Economy to improve under Trump
Turkey’s economic and trade relations with the US will improve under Trump, according to one expert.
Head of the Turkish American Business Association (TABA) Bora Gurcay told the Hurriyet Daily News that he’s “optimistic” about the bilateral ties between the two countries. “There has been an obvious slowdown in U.S. actions abroad for a while. This will end soon ... Trump knows the Turkish economy as a foreign investor in Turkey.”
He added that Trump’s views on trans-continental trade agreements paralleled Turkey’s. “I believe that ties between the two countries will likely be better in the next period than they were in the last couple of years,” he noted.
The US-Turkey trade volume currently stands at around $19 billion, which is a low number given the potential of trade between the two countries.
Gurcay said TABA members in the US are planning around $350 million investments for early 2017. “One of these companies plans to make a greenfield investment in Turkey and another will position Turkey as a regional hub for its operations,” he said.
Donald Trump already has business interests in Turkey, and his Trump Towers Istanbul have experienced a surge in interest after the US election. Trump has said he will step down from business to concentrate on the presidency.
EU: show us your good intentions, says Erdogan
President Recep Tayyip Erdogan has asked the EU to show its “good intentions”, keeping its promises on visa liberalisation for Turks and humanitarian aid for refugees.
“If the EU is ready to put aside its meaningless hostility and double standards against Turkey, we are ready for full membership to the EU,” said the president, saying Turkey had run out of energy to “chase” Europe.
“The term of one-sided commitment is over,” he added. “If Europe does its part, then we will stand behind all of our promises.”
In March, Turkey and the EU signed a refugee deal, aiming to discourage dangerous migration over the Aegean Sea by taking harsher measures against traffikers and improving the lives of the almost three million Syrian refugees already sheltering in Turkey.
The EU promised Turkey visa-free travel for Turkish nationals within the Schengen zone, and acceleration of EU membership talks.
Turkey applied to become an EU member in 1987, and accession talks began in 2005. However, in November the European Parliament froze EU-membership talks with Turkey, in response to the post-coup political situation.
An angry Erodgan has now threatened to throw out the migrant deal, which will mean an increased flow of refugees into the EU.
EU leaders will evaluate EU-Turkey relations at a summit in mid December.
Istanbul’s property supply jumps by 2.5 over three years
There’s 2.5 times more available property in Turkey's largest city - villas and apartments in Istanbul - than there was three years ago, a new survey shows. In 2014 there were 464,974 available units, this figure rose to 1.14 million this year.
A deficit of apartments in Turkey ’s largest city will likely be quickly filled as the population continues to grow.
Data company TUVIUS also revealed that commercial property sales is now US$249 billion annually, a huge increase from the 2014 figure of $83.15 billion.
Offering Turkish citizenship could bring $10 billion income
Turkish real estate companies have said offering citizenship to foreigners who buy property in Turkey could generate US$10 billion.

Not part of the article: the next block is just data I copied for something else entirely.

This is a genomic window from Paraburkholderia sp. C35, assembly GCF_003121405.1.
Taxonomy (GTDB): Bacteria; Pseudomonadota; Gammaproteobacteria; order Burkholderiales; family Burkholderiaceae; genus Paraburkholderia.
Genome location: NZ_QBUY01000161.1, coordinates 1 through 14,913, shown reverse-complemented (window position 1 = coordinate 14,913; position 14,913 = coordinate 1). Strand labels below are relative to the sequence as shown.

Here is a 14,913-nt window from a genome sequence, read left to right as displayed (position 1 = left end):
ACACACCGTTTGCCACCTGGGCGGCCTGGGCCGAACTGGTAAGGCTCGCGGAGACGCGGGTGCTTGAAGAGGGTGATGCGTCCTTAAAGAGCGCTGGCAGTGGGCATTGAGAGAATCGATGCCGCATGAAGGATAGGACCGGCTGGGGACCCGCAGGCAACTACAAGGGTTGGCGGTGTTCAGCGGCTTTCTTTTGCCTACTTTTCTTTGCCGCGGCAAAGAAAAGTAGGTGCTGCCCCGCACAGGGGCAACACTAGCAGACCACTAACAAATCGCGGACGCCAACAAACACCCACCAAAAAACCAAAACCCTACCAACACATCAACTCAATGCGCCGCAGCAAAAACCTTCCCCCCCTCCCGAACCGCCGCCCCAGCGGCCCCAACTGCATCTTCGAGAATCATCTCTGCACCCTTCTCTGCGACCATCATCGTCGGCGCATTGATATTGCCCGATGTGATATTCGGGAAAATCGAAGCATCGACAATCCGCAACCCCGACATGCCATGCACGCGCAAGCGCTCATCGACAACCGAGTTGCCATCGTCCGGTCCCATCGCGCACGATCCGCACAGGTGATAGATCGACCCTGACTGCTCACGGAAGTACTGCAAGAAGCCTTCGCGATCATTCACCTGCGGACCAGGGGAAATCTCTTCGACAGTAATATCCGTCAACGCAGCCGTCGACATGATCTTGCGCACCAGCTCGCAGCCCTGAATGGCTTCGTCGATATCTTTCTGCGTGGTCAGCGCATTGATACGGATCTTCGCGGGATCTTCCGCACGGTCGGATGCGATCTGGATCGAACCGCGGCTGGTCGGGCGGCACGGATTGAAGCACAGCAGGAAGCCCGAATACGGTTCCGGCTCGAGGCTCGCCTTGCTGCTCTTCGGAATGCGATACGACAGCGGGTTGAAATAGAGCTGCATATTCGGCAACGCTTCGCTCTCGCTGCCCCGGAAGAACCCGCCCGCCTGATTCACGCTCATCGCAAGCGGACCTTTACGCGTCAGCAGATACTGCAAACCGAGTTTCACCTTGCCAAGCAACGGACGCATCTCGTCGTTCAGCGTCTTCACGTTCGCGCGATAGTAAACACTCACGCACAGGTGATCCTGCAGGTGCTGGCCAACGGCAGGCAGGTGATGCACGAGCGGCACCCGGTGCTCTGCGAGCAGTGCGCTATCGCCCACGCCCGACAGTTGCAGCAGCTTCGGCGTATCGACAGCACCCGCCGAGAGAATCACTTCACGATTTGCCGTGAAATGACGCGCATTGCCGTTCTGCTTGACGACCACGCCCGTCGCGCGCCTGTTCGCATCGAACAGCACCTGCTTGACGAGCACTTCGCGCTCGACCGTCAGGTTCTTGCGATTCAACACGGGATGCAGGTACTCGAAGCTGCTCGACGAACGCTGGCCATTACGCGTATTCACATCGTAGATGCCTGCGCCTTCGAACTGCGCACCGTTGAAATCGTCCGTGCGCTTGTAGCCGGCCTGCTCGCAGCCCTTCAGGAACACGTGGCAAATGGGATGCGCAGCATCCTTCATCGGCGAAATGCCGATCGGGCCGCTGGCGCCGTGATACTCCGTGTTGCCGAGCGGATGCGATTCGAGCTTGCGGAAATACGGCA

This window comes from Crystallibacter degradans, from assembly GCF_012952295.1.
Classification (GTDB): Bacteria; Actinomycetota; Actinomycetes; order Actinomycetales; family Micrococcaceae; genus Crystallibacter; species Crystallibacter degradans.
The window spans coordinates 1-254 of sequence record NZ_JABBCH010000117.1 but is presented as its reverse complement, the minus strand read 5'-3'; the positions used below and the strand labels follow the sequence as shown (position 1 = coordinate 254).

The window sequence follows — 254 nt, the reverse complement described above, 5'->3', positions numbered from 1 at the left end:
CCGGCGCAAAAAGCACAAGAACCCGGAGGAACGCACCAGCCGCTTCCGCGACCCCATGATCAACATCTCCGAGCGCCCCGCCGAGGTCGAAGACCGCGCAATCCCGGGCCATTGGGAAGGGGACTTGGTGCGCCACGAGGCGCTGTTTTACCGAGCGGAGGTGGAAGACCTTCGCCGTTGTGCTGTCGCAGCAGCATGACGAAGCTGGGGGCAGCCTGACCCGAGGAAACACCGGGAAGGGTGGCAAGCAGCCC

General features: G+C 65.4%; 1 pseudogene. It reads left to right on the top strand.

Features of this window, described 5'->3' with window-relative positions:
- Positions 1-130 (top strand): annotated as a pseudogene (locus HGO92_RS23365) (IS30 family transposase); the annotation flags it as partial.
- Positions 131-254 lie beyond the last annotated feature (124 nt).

At a real estate fair in Baku, senior representatives said they were happy with recent government measures attracting more foreigners into the property market, but added it was time to take even greater steps.
Around 23,000 properties were sold to foreigners last year, adding up to $5 billion in sales. If citizenship is granted, that sector could well double.
It’s thought the offer of citizenship will be rolled out in 2017, although dates haven’t been finalised - nor has the minimum property value amount required for citizenship.
Currently, Turkey offers foreigners who buy property in Turkey a year-long residence permit.
Government takes tourism-boosting measures to attract visitors
The Turkish government’s extending its fuel support for charter tourists into 2017, with the aim of attracting higher numbers of foreign tourist arrivals.
The $6000 fuel subsidy for each plane bringing tourists to certain Turkish airports will encourage airlines to promote Turkey as a holiday destination - a much-needed measure after a poor year for tourism.
Foreign arrivals to Turkey dropped to 23 million in the first ten months of the year, a 31% drop over the same period in 2015, Tourism Ministry data shows.
Security concerns prompted many to stay away - although Turkish Culture and Tourism minister Nabi Avci thinks these concerns have been over-represented in the media.
“Terrorism is a global problem and unfortunately there were terrorist attacks in Brussels and Paris over the last years as well as in Istanbul and Ankara. The attacks in Turkey have been portrayed in a much more negative manner than the attacks in Europe,” he said.
Russian numbers also declined thanks to sanctions from Russia, but there’s a light at the end of the tunnel there: in October more than 220,000 Russians visited Turkey, a huge rise over former months. Russians greatly favour Antalya, and are the region's biggest buyer of Antalya villas and apartments.
Turkish exports surge in November
Turkish exports rose to $11.95 billion in November, an increase from $11.38 billion last November, according to the Turkish Exporters’ Assembly. This represents a 5% jump, and a recovery after a drop over the first few months of the year.
“We will see our export growth, which turned positive in November, to keep surging as a decline in commodity and oil prices came to an end and exports to neighboring countries, especially Russia, started to recover,” head of the Turkish Exporters’ Assembly, Mehmet Buyukeksi said.
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